Some say you shouldn’t fix what’s not broken, but the spreadable chocolate industry begs to differ. We recently dug into the trend of single-origin chocolate, for example. Another part of chocolate’s continued evolution? Going from munchable to spreadable. Hello, Nutella alternatives!
Nutella is synonymous with spreadable chocolate. The delicious hazelnut spread has roots in Italy. According to The Food Channel, the company decided to boost its U.S. advertising back in 2011. And like a spark to a flame, the spreadable chocolate craze has, well, spread. In 2014, chocolate giant Hershey’s launched its own line of spreadable chocolate snacks, while the list of up-and-coming Nutella alternatives is growing.
A Nutella alternative might sound unnecessary at first, but consumers are growing increasingly wary of the snack due to its high sugar content. A jar of Nutella is over 50% sugar—a fact shared widely through a striking graphic showing the ingredients of Nutella in layers in the jar. (You can see it for yourself here.)
American Idol singer Kelly Clarkson was recently bombarded by online critics when she posted a picture of her daughter’s “first Nutella experience.” Some especially melodramatic trolls said she should be cited for child abuse—and it was just a bit of Nutella on a piece of toast! Regardless of whether you agree with the parenting police, it’s clear Nutella’s nutritional values (or lack thereof) has already seeped into public consciousness.
Hershey’s chocolate spreads aren’t any better; a 37 gram serving (about 2 Tablespoons) contains a whopping 19 grams of sugar (yep, that’s more than half sugar). But the name Hershey’s has always been associated with indulgence instead of health. No one’s ever mistakenly thought Twizzlers or Kit-Kats were good for you. A chocolate-hazelnut chocolate spread from Italy? A little less obvious.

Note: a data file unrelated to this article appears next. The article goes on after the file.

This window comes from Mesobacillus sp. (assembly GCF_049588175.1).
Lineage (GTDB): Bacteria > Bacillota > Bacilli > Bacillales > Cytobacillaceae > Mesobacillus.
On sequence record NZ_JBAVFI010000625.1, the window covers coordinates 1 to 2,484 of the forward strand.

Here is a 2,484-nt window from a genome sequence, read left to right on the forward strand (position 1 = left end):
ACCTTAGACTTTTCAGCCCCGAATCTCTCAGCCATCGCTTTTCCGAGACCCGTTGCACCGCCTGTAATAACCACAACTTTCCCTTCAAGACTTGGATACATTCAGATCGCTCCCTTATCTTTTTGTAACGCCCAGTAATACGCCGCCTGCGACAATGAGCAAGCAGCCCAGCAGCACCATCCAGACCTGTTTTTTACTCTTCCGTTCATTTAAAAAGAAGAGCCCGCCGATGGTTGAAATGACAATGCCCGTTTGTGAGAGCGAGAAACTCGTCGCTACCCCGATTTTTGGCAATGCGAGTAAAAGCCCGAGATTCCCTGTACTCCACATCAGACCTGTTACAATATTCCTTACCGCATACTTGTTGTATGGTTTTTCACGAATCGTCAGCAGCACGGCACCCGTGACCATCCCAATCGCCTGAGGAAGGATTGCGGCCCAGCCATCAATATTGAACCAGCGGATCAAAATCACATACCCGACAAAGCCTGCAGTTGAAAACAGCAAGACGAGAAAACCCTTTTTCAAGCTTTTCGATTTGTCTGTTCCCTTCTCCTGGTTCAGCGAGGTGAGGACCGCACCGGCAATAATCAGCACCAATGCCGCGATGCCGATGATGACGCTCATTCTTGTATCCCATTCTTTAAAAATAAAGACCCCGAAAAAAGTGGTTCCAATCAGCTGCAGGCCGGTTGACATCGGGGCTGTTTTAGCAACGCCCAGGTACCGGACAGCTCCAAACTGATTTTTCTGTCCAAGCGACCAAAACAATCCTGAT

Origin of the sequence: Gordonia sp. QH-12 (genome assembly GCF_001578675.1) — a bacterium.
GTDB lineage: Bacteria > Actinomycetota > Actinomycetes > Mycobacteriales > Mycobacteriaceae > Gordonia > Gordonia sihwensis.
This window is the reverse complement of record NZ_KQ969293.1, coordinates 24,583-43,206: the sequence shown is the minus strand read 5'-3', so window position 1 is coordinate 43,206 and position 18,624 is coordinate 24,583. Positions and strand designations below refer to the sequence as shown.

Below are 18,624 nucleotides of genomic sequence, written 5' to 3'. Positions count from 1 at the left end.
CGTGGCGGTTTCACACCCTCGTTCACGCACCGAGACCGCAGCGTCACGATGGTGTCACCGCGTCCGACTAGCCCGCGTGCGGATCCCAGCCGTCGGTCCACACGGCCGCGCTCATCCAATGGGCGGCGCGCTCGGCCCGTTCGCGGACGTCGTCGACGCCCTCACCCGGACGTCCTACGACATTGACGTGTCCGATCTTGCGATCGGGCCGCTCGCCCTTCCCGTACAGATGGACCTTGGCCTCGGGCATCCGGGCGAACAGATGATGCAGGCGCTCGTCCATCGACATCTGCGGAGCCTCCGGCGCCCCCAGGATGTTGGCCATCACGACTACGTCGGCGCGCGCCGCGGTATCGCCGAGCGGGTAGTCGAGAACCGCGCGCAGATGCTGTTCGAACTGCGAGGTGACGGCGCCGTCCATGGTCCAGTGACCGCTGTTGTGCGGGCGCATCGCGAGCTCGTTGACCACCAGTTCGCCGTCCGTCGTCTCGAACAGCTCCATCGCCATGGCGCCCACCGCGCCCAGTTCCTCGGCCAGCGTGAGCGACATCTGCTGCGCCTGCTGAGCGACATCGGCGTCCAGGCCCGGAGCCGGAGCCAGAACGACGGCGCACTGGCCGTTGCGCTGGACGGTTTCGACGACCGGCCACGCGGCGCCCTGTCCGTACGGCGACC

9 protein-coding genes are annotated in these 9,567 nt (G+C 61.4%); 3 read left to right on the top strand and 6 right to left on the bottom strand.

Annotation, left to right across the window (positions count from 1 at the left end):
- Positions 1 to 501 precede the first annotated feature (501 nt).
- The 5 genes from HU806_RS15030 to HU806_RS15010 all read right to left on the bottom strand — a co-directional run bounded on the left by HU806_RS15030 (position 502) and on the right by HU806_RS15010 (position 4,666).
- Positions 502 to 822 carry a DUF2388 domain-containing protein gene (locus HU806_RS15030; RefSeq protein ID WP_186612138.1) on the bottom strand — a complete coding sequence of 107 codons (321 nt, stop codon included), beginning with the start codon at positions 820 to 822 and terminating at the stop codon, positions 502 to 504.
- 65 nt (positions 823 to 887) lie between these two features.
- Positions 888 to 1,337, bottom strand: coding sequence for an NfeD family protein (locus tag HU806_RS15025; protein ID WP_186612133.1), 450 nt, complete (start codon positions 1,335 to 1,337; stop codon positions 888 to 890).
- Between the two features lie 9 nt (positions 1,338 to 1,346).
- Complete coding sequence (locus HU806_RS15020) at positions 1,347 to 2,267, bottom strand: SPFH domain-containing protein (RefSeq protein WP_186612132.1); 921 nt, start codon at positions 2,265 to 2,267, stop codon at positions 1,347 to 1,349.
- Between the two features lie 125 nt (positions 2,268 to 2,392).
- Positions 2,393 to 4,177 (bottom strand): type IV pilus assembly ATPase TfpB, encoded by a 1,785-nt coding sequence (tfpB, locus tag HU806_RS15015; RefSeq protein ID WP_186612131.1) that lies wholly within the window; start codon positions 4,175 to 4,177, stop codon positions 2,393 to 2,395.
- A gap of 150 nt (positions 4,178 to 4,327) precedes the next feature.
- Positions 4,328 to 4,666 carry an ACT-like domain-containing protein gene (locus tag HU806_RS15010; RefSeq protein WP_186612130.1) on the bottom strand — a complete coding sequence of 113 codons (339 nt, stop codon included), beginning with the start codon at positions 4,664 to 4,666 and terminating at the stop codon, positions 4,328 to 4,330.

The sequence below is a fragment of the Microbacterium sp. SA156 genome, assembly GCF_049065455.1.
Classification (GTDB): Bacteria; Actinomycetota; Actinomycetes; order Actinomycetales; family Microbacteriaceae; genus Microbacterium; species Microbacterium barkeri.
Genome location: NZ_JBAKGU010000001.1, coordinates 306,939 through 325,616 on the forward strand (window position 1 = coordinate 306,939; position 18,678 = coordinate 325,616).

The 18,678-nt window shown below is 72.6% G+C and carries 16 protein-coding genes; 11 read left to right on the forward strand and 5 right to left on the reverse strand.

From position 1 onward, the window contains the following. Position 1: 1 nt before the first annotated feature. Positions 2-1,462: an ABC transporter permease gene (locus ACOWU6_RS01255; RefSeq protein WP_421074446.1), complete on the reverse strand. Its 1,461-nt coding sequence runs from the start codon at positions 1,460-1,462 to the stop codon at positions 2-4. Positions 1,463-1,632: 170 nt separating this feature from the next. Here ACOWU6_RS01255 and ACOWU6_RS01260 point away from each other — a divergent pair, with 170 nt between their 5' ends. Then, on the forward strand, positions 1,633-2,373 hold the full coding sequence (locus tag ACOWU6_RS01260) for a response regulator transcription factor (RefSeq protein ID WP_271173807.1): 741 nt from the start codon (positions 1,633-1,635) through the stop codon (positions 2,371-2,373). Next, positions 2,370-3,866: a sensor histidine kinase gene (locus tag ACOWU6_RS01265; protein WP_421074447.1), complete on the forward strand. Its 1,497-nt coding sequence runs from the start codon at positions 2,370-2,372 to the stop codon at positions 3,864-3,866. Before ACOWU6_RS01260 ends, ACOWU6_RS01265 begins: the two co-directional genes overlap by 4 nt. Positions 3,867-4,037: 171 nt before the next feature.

And that’s where Nutella alternatives come in. Well, kind of. Another reason many shoppers turn their nose at Nutella is because the snack (like its Hershey’s competitor) isn’t vegan due to whey and milk ingredients.
Generally, though, packaging for Nutella alternatives has tended to focus on sugar content as opposed to vegan ingredients. The brand Justin’s—which first burst onto the scene with its vegan alternative to Reese’s Peanut Butter Cups, now sold at Starbucks—also sells its own jars of chocolate hazelnut butter. While they’re vegan, the main messaging aimed at Nutella’s customers reads: “50% less sugar than the leading brand.”
Sugar grams are not overly advertised, as Justin’s also relies on sleek packaging design, but this verbiage is placed right next to the nutrition label, making it easy for consumers to see that Justin’s has dropped its sugar content from over 50% to just 25%. It will be interesting to see if such moves push Nutella to follow suit.
A more obvious dig at Nutella’s sugar-heavy formula comes from Go Lo Foods Dark Hazelnut Spread, which says in bold white letters on the jar: “100% less sugar than Nutella.” (The product does contain erythritol and chicory.) That math is pretty simple because…well…Go Lo’s product is, technically, sugar-free (erythritol is a sugar alcohol). Meanwhile, another obvious play on the Italian spreadable chocolate king comes from Rawtella, which—as the name and packaging make clear—is both raw and vegan. (The product contains coconut sugar.)
Considering the overall popularity of spreadable chocolate (and its flavorful variations), it’s no surprise that healthier, vegan alternatives are in-demand. But it’s also clear that criticism of Nutella’s nutrition is growing, meaning marketing strategies for spreadable chocolate will shift accordingly.